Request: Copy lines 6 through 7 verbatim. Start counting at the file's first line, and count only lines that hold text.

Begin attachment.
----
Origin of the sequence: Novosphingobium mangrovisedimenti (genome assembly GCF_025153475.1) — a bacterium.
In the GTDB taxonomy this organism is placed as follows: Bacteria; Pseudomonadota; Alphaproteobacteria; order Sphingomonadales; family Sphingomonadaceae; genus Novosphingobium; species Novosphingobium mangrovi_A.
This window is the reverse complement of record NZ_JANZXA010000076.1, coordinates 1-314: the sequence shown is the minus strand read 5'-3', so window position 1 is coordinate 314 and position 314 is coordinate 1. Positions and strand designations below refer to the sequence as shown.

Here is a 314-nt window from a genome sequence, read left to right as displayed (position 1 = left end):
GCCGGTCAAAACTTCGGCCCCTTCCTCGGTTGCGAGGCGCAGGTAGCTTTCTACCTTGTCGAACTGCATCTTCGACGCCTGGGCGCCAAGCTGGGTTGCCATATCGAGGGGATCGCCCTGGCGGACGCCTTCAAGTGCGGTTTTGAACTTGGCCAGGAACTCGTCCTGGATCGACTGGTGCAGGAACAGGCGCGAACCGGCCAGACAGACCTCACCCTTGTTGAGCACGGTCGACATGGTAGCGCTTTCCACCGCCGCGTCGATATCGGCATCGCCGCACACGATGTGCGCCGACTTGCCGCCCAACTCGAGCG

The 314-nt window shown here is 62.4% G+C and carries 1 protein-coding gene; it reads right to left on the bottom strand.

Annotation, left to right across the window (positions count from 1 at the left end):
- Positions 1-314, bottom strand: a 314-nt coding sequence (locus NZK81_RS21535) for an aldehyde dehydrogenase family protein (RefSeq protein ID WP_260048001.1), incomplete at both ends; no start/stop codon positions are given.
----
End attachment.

The 314-nt window shown here is 62.4% G+C and carries 1 protein-coding gene; it reads right to left on the bottom strand.

Annotation, left to right across the window (positions count from 1 at the left end):